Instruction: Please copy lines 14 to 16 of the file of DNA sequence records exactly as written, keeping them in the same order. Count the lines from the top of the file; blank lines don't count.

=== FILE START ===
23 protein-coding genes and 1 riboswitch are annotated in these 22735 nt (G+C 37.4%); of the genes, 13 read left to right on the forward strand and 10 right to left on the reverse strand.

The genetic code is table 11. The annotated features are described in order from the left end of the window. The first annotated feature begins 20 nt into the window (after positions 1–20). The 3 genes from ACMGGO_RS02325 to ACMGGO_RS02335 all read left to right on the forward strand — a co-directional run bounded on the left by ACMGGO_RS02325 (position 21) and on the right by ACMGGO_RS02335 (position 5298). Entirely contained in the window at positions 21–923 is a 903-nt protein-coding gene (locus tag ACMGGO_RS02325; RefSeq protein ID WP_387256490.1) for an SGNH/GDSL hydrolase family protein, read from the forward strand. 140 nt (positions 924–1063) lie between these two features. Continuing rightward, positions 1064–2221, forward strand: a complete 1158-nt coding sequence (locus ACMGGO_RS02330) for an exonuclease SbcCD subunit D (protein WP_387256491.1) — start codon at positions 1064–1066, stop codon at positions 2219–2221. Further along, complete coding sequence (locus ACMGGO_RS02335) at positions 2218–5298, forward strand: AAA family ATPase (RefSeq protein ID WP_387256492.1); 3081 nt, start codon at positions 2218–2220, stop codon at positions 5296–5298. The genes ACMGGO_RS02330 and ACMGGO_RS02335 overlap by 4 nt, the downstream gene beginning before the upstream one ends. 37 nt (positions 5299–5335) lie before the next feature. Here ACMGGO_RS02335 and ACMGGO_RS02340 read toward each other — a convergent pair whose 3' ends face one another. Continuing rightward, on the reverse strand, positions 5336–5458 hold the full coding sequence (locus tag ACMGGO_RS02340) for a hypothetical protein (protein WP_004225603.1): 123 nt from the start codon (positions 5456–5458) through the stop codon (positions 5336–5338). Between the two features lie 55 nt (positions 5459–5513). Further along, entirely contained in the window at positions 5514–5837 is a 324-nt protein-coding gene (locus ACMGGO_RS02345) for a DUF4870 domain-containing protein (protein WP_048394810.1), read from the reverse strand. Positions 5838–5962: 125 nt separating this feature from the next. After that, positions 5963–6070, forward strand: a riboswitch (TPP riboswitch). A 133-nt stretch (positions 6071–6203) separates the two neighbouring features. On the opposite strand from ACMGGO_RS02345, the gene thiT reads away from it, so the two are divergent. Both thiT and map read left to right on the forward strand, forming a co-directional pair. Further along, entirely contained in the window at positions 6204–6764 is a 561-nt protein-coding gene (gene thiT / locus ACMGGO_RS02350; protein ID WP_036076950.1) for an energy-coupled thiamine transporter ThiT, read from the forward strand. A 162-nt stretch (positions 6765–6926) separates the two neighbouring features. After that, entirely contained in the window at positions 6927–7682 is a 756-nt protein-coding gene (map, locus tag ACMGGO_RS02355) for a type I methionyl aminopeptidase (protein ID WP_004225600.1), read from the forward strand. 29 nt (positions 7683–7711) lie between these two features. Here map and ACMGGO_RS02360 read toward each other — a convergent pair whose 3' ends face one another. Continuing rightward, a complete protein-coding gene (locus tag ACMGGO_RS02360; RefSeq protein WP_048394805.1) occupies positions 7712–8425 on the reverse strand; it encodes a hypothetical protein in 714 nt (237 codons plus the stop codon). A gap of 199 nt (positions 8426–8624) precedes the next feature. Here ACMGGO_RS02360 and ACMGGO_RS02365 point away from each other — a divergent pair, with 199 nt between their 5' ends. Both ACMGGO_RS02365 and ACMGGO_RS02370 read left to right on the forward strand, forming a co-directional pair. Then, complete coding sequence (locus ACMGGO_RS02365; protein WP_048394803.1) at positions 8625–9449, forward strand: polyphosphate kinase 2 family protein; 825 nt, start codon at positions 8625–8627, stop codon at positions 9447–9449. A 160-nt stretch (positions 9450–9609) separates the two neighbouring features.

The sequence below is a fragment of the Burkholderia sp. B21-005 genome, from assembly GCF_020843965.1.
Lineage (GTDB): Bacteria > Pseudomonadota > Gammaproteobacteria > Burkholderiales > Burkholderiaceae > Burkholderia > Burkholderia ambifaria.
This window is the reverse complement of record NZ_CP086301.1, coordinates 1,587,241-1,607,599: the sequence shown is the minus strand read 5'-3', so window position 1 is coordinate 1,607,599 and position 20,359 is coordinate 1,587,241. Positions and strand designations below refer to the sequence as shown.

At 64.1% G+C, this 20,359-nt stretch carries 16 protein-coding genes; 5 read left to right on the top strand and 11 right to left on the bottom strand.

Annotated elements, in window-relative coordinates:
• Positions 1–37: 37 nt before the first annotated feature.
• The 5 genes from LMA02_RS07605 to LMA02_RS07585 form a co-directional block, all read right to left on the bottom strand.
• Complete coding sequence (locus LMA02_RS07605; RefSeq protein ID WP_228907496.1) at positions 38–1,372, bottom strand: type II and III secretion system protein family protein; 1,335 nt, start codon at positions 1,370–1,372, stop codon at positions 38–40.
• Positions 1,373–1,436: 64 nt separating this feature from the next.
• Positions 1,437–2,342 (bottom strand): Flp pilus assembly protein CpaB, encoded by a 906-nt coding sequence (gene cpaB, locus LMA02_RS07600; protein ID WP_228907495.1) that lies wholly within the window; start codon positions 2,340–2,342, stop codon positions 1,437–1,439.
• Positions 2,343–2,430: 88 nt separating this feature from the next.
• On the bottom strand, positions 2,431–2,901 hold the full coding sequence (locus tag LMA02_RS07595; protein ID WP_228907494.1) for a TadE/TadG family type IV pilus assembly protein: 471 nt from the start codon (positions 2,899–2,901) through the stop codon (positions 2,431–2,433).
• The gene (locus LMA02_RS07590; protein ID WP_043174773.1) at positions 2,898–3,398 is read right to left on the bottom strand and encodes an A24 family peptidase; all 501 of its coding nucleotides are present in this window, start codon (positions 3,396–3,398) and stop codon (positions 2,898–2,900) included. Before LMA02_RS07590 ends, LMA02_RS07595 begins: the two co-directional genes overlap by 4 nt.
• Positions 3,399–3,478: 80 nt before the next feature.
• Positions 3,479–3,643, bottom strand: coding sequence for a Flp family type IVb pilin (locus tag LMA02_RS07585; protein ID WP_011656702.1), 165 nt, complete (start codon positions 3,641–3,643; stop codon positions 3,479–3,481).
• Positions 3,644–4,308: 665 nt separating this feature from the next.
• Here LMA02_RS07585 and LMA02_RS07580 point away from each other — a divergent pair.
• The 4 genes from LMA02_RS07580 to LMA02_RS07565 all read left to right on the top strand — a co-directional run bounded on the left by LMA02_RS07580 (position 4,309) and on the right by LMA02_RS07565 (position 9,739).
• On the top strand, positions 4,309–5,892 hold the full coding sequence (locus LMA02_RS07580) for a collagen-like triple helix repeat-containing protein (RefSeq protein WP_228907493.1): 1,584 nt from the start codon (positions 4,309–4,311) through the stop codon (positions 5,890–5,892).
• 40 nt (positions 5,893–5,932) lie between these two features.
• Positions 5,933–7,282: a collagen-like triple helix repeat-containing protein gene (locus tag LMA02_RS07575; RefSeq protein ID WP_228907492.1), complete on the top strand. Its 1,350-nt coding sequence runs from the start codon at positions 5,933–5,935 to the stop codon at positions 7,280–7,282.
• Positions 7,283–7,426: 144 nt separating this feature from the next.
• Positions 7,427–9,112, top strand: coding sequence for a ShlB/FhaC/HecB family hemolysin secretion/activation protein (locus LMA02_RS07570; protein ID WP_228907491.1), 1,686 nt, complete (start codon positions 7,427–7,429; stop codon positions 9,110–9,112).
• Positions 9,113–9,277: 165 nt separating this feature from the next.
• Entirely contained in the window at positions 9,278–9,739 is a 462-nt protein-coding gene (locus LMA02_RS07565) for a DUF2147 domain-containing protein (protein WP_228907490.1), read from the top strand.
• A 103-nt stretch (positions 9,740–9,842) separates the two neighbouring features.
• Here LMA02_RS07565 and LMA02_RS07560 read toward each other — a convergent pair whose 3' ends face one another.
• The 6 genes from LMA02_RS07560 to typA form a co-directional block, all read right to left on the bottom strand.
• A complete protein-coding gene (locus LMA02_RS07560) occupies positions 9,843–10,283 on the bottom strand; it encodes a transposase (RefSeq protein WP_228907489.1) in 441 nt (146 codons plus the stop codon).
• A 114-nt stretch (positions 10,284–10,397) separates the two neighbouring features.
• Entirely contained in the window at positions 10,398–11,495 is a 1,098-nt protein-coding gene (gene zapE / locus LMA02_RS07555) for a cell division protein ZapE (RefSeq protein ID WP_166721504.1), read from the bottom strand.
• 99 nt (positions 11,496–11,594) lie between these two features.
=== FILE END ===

• On the bottom strand, positions 2,431–2,901 hold the full coding sequence (locus tag LMA02_RS07595; protein ID WP_228907494.1) for a TadE/TadG family type IV pilus assembly protein: 471 nt from the start codon (positions 2,899–2,901) through the stop codon (positions 2,431–2,433).
• The gene (locus LMA02_RS07590; protein ID WP_043174773.1) at positions 2,898–3,398 is read right to left on the bottom strand and encodes an A24 family peptidase; all 501 of its coding nucleotides are present in this window, start codon (positions 3,396–3,398) and stop codon (positions 2,898–2,900) included. Before LMA02_RS07590 ends, LMA02_RS07595 begins: the two co-directional genes overlap by 4 nt.
• Positions 3,399–3,478: 80 nt before the next feature.